Role of Mindin in Diabetic Nephropathy
Maki Murakoshi,Tomohito Gohda,Mitsuo Tanimoto,Kazuhiko Funabiki,Satoshi Horikoshi,Yasuhiko Tomino
Experimental Diabetes Research , 2011, DOI: 10.1155/2011/486305
Abstract: A number of studies have shown that proinflammatory cytokines have important roles in determining the development of microvascular diabetic complications, including nephropathy. Inflammatory biomarkers should be useful for diagnosis or monitoring of diabetic nephropathy. Mindin (spondin 2) is a member of the mindin-/F-spondin family of secreted extracellular matrix (ECM) proteins. Recent studies showed that mindin is essential for initiation of innate immune response and represents a unique pattern-recognition molecule in the ECM. Previously, we demonstrated that the levels of urinary mindin in patients with type 2 diabetes were higher than those in healthy individuals. We propose that urinary mindin is a potent biomarker for the development of diabetic nephropathy.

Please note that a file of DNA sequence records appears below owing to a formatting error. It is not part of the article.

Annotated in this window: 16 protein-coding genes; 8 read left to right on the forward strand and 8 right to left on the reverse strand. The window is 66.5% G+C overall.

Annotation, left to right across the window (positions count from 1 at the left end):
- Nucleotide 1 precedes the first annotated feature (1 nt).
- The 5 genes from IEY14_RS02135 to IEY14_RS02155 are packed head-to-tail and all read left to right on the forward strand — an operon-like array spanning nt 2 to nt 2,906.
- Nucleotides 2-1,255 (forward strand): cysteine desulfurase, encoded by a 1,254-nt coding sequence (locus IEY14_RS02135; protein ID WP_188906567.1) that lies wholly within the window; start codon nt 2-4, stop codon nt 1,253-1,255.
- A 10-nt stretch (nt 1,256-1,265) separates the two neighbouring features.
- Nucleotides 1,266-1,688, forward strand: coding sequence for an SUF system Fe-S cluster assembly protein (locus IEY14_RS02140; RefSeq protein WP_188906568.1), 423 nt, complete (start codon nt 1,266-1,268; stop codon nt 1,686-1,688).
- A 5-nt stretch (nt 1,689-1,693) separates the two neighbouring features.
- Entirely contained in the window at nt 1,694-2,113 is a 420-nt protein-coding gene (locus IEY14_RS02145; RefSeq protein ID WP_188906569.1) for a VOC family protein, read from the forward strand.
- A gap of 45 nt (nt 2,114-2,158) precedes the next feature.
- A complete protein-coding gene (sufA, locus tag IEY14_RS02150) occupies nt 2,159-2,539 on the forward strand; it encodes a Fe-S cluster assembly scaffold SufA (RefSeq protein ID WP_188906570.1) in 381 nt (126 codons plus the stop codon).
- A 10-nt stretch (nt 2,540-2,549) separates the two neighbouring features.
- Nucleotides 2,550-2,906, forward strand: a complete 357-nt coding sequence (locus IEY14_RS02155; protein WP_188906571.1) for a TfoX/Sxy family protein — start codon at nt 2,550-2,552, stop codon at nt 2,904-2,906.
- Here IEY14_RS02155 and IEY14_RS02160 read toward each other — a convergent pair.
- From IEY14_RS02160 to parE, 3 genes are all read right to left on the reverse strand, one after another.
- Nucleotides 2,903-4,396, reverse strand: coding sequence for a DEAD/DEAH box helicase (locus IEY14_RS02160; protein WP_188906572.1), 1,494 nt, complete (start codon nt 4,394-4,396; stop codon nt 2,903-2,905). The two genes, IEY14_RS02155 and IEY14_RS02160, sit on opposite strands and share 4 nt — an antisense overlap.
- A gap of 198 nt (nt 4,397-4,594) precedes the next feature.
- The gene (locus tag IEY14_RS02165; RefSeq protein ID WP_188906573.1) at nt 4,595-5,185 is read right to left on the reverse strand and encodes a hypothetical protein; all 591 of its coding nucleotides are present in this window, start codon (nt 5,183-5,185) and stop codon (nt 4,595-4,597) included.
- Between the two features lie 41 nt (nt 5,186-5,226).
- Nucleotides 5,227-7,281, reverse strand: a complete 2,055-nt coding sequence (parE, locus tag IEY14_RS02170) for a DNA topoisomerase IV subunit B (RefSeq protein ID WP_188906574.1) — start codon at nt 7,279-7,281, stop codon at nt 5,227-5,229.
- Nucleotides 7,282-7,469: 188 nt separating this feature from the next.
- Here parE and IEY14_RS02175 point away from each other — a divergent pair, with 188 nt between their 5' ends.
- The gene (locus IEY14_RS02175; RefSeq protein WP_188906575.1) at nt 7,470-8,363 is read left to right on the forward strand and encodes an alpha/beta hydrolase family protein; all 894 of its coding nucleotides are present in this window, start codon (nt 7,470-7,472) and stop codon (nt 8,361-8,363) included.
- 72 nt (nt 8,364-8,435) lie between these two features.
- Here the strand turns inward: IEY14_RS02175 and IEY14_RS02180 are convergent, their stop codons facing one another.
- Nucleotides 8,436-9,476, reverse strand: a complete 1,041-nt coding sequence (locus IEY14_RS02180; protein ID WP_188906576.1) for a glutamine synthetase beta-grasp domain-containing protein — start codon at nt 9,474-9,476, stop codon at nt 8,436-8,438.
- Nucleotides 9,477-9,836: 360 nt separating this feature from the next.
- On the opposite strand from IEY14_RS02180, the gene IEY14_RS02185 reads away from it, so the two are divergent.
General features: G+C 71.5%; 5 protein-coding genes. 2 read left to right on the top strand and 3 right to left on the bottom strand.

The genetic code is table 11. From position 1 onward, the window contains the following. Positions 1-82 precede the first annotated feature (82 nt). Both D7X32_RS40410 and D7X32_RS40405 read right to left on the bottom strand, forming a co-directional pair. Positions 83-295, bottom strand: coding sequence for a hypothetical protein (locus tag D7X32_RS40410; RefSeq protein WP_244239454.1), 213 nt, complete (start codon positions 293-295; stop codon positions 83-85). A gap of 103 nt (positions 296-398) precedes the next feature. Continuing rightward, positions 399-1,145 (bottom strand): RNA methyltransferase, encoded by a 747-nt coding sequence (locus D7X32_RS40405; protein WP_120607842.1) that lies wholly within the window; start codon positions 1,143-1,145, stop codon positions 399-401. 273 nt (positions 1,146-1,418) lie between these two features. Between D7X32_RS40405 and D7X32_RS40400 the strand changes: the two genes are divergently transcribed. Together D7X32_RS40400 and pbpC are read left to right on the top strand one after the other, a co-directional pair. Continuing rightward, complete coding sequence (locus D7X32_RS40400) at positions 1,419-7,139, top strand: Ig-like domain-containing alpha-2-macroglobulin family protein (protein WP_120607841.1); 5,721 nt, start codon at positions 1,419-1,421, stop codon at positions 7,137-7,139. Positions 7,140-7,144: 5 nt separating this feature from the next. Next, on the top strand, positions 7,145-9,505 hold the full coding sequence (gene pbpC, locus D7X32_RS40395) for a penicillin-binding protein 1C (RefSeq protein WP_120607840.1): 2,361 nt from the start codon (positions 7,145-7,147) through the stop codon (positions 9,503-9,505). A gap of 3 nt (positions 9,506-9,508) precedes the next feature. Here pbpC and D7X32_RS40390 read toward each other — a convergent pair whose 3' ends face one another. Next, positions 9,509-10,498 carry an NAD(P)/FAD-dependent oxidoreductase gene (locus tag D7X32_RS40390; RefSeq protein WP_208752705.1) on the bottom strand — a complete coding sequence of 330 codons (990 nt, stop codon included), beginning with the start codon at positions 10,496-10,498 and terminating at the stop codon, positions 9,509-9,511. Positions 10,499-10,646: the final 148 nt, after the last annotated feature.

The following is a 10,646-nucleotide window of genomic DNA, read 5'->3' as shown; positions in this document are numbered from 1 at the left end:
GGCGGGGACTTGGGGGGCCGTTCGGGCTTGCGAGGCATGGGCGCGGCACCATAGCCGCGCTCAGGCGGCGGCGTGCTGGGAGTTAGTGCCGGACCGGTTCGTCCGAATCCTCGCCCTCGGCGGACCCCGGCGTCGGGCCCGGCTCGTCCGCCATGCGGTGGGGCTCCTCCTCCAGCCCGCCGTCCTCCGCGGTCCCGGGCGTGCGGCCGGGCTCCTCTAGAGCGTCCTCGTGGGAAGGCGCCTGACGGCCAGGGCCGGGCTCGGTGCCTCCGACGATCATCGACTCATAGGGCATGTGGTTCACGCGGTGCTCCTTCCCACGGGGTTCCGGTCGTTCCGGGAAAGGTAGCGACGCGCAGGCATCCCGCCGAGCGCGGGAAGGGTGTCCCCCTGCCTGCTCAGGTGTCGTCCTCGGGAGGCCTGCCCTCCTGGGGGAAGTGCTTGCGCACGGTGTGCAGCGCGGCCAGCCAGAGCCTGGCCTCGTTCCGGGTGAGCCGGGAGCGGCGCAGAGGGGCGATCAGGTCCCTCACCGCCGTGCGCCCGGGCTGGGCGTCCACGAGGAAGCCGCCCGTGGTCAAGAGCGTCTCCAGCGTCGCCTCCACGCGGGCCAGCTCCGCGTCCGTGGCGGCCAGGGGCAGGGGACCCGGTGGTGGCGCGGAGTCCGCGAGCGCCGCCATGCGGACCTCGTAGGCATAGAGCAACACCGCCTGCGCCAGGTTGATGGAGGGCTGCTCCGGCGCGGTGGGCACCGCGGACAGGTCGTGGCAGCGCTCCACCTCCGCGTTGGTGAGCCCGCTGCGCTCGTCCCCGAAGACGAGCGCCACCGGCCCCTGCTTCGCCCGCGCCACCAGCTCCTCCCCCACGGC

Role of Mindin in Diabetic Nephropathy
Maki Murakoshi,Tomohito Gohda,Mitsuo Tanimoto,Kazuhiko Funabiki,Satoshi Horikoshi,Yasuhiko Tomino
Journal of Diabetes Research , 2011, DOI: 10.1155/2011/486305